In today’s Wall Street Journal “Sightings” column, I consider the New York Philharmonic’s plan to renovate the interior of David Geffen Hall, its home, and suggest an alternative. Here’s an excerpt.
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As most music lovers know, the interior of Lincoln Center’s Geffen Hall, the home of the New York Philharmonic, is about to be completely reconstructed. Perhaps the third time will be a charm for the 2,738-seat concert venue, whose acoustics were so poor when it opened in 1962 that the conductor George Szell called it “an insult to music.” Geffen has already had two overhauls, in 1976 and 1992, but neither one solved its underlying inadequacies, so the final design for a third try costing $550 million was announced in December….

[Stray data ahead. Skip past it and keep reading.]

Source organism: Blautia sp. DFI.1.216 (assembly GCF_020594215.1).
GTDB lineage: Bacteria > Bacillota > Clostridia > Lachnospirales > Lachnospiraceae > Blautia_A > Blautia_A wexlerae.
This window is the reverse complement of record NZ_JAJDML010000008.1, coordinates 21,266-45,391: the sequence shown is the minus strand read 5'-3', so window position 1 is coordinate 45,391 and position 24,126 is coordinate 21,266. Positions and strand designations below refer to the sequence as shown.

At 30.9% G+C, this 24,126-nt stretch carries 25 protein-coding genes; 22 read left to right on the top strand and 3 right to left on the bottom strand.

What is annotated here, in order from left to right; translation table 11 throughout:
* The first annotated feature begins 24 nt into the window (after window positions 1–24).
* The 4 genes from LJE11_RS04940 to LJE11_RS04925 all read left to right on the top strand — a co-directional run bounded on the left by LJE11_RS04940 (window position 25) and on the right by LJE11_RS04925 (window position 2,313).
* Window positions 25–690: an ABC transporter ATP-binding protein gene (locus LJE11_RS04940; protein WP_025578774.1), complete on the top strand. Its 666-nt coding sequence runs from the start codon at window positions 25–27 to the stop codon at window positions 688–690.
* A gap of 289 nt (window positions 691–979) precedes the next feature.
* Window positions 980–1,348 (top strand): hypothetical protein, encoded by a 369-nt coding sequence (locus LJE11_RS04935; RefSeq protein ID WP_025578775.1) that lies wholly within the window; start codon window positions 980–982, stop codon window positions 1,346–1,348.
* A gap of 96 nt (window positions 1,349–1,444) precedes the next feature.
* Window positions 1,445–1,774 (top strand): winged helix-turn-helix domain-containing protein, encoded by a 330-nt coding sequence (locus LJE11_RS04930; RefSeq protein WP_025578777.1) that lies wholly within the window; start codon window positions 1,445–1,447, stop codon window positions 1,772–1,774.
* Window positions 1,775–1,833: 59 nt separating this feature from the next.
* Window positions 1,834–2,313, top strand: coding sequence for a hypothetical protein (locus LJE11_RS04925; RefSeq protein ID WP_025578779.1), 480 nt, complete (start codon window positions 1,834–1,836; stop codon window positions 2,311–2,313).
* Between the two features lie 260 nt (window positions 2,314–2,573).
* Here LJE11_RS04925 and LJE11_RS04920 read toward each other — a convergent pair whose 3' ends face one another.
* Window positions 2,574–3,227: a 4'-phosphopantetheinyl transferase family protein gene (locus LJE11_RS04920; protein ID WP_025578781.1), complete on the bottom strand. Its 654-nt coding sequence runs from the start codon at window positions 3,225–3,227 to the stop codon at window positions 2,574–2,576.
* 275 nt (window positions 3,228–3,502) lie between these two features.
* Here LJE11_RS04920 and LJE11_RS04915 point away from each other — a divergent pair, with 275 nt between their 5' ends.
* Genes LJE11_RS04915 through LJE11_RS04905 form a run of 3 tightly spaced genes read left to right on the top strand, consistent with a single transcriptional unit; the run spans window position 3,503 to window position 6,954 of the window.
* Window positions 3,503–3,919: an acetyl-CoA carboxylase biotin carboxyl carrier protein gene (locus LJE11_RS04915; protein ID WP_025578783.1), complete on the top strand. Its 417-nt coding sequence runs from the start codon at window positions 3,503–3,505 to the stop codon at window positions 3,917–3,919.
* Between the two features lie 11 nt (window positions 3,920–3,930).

Yes, the unsatisfactory interior of Geffen Hall should be gutted immediately, but the problem of what kind of performance space should replace it in the Covid era and beyond remains unsolved. So instead of committing the Philharmonic to the traditional “shoebox” concert-hall plan that was unveiled in December, why not install a temporary interior shell sturdy enough to satisfy city building and safety codes and use it as an experimental space—a lab, if you will—in which the Philharmonic can try out a variety of designs?…
* * *Read the whole thing here.